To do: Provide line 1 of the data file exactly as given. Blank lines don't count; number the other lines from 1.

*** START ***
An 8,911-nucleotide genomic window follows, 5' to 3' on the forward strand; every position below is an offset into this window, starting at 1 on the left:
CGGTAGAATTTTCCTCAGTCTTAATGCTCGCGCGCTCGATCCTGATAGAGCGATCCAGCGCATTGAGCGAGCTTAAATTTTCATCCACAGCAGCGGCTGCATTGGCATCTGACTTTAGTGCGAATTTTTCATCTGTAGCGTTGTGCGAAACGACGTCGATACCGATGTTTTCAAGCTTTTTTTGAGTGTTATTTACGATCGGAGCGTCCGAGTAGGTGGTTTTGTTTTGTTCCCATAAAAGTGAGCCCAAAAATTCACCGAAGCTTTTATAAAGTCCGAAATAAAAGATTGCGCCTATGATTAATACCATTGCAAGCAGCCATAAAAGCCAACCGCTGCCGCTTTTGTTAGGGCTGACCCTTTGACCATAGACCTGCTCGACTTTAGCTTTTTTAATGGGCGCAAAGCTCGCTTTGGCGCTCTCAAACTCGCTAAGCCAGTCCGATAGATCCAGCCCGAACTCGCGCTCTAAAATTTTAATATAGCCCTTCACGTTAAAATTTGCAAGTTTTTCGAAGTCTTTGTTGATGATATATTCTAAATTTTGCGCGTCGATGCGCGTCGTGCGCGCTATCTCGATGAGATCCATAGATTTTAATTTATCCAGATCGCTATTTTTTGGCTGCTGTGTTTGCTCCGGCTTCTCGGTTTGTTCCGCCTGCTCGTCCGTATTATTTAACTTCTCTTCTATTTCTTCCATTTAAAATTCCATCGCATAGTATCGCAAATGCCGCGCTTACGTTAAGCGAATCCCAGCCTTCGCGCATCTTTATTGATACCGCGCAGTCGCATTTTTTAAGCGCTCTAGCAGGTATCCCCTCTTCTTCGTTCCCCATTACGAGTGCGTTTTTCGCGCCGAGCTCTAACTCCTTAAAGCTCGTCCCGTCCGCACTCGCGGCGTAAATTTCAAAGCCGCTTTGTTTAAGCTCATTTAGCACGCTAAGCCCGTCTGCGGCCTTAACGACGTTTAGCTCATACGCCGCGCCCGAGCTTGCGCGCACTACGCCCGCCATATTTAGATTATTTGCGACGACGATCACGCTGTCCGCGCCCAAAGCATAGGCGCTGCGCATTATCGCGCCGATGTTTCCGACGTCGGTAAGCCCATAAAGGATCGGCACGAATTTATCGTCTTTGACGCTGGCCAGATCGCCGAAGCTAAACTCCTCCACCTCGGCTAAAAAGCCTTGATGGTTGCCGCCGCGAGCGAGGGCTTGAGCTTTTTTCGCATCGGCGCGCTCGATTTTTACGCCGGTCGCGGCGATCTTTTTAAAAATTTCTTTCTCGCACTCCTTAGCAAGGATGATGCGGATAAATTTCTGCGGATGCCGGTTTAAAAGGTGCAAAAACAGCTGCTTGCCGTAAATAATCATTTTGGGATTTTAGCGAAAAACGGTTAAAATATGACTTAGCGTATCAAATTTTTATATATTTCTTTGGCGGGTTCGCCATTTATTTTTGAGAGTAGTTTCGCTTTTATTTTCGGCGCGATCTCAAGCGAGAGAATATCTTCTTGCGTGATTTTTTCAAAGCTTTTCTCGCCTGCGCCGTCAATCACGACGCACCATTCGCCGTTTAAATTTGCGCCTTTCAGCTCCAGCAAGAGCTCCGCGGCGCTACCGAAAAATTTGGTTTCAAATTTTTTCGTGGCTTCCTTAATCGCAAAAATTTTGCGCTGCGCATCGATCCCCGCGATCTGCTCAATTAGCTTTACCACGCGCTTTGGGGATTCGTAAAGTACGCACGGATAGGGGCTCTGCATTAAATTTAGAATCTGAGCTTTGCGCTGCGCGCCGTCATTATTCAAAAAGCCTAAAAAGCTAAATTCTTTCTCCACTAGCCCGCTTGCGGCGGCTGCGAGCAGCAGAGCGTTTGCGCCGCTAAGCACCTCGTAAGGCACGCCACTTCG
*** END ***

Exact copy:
An 8,911-nucleotide genomic window follows, 5' to 3' on the forward strand; every position below is an offset into this window, starting at 1 on the left: